If your bandwidth drops suddenly and throws off Netflix’s initial calculation of how much video needs to be pre-buffered to ensure a seamless watching experience, the above dialog is displayed. This shows the amount buffered both as a visual representation and as a percentage done, and also shows the estimated start time as a numerical value (time) which actually has some worth in human terms!
And like YouTube, Netflix will buffer ahead when the video is paused, though the representation is somewhat subtle:
Theoretically, if they did their calculations properly in the first part , then this extra buffering is somewhat superfluous, but it comes for free and is a good feature to have in case of unexpected bandwidth fluctuations.
Of the three playback interfaces, I think that Netflix is by far the most informative, the most flexible, and handles best in a variety of network conditions. I guess you get what you pay for .
Here are the features that make a video streaming user interface great:
Buffer ahead - the system should always be trying to buffer more video, whether the video is currently playing or in a paused state. The paused buffer-ahead feature makes it easy for the user to adjust to poor network conditions.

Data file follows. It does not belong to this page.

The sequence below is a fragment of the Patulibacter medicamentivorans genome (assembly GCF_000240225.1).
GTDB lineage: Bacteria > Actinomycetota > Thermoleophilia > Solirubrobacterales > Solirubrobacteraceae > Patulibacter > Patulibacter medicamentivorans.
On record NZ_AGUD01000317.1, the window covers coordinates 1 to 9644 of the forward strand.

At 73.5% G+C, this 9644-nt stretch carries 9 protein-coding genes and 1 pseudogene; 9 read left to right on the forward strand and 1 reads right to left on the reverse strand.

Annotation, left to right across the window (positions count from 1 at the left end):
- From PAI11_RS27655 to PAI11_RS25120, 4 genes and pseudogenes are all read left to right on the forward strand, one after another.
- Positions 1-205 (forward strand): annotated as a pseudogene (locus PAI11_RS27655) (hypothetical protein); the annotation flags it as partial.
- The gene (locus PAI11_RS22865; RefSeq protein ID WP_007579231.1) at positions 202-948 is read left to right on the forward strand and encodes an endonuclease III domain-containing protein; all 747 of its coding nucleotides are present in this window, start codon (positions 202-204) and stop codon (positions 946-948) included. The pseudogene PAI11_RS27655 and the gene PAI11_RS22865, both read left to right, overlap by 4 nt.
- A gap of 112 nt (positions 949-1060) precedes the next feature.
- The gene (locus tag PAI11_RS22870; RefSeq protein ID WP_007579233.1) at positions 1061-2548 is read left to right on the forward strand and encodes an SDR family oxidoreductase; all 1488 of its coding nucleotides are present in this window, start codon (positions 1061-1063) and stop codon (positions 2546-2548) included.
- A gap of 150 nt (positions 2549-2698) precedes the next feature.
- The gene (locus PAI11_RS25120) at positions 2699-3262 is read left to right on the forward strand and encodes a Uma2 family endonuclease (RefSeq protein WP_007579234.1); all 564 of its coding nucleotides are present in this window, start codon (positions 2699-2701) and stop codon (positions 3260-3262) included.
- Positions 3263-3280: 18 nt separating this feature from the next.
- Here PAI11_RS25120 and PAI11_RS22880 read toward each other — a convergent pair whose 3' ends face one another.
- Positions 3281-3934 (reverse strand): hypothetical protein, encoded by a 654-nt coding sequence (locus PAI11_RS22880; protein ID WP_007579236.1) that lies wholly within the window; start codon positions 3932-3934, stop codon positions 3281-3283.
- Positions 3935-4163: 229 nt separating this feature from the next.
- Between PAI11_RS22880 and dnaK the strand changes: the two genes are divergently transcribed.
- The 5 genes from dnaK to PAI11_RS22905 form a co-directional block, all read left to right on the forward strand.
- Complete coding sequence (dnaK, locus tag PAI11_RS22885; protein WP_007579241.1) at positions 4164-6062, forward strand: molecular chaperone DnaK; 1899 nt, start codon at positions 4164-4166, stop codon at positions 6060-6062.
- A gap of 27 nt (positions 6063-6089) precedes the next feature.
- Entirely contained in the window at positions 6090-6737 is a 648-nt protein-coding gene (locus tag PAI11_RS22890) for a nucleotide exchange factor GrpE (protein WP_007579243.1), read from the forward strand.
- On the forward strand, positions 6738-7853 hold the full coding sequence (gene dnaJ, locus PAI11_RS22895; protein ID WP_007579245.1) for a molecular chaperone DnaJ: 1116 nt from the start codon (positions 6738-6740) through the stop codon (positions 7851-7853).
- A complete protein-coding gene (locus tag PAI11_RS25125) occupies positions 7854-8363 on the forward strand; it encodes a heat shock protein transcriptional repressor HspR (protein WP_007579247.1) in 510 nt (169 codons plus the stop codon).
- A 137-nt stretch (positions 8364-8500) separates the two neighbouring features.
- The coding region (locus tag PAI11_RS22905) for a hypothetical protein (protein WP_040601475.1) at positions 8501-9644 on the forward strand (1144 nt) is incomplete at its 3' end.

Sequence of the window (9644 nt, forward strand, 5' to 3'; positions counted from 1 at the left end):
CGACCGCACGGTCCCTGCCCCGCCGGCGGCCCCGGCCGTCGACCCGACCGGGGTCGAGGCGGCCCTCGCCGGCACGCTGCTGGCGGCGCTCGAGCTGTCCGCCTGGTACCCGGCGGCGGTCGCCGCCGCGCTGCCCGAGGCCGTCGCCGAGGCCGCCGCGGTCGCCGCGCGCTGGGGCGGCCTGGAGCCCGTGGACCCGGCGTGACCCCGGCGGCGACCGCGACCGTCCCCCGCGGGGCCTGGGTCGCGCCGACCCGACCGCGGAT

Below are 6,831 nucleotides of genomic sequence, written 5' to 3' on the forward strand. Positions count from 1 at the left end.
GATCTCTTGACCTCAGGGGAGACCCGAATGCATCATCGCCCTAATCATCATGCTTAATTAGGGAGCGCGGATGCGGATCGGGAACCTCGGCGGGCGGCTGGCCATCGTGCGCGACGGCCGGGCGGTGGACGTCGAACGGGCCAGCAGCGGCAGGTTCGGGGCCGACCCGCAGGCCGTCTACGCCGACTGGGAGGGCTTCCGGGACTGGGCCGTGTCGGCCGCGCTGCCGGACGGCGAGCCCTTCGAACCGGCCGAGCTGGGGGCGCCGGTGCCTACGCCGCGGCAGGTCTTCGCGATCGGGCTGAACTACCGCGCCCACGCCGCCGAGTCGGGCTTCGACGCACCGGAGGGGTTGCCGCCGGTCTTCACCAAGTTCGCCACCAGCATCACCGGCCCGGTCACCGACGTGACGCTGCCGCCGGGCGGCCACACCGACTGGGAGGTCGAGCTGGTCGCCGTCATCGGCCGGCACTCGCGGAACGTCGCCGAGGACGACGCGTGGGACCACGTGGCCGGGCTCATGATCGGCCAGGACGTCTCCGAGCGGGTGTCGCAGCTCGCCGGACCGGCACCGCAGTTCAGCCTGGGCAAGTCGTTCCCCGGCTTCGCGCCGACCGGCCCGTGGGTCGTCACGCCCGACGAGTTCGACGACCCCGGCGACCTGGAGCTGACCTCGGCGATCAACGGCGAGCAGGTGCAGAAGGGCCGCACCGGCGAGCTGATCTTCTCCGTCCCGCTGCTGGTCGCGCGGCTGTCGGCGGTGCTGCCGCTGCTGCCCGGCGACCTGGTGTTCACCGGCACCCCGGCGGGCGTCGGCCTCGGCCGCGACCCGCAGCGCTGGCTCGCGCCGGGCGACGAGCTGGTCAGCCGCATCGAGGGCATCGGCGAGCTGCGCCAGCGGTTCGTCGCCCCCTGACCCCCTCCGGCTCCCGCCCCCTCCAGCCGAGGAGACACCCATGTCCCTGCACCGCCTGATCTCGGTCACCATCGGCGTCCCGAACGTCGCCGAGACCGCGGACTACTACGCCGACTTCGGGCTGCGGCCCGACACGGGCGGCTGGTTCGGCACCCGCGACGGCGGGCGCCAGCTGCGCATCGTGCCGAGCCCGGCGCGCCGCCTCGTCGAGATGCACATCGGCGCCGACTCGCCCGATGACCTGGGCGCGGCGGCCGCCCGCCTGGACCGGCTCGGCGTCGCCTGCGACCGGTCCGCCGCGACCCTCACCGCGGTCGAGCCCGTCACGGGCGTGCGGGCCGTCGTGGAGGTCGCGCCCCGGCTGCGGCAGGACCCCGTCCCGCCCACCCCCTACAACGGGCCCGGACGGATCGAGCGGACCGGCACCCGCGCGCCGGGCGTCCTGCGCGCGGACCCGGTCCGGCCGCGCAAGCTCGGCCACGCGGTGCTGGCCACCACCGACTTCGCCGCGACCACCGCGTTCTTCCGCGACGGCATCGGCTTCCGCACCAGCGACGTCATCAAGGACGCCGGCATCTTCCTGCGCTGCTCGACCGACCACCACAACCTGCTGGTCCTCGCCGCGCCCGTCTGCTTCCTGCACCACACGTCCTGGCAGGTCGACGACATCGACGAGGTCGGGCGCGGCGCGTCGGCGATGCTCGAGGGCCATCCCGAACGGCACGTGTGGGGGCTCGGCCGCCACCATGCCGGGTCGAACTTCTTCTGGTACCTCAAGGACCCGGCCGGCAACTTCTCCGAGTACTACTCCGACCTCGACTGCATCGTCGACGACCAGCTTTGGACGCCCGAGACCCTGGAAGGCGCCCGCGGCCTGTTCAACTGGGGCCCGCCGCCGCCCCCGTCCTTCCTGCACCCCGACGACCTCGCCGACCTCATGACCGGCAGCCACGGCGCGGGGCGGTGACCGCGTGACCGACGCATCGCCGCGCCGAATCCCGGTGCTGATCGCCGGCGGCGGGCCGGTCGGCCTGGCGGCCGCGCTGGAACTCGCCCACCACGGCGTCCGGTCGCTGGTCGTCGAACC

Make state visible - if the system is buffering ahead, make sure that this is visible to the user. The buffering information should use the same visual representation as the timeline. Also, it is important for the system to indicate when it is working so the user doesn’t feel left in the dust when the video freezes up. This translates to a kind of empathy for the user and tells them ”i know things are f-ed up right now, user, and i’m trying to fix it”.
Show actionable information - it is important that the information displayed to the user is understandable and actionable. e.g. the system could display the amount of time left in the buffer as a shade of color from blue to green but this is meaningless to the user. When this information is put into minutes and seconds, the user can decide whether there’s enough time to get a snack, leave the room, etc.
Use relevant terms – use words and phrases a user will understand, and state any information in a manner that is relative to video-watching. The benefits of using relevant terms goes beyond just understandability; it can actually create a sense that the system is looking out for and taking care of the user throughout the experience.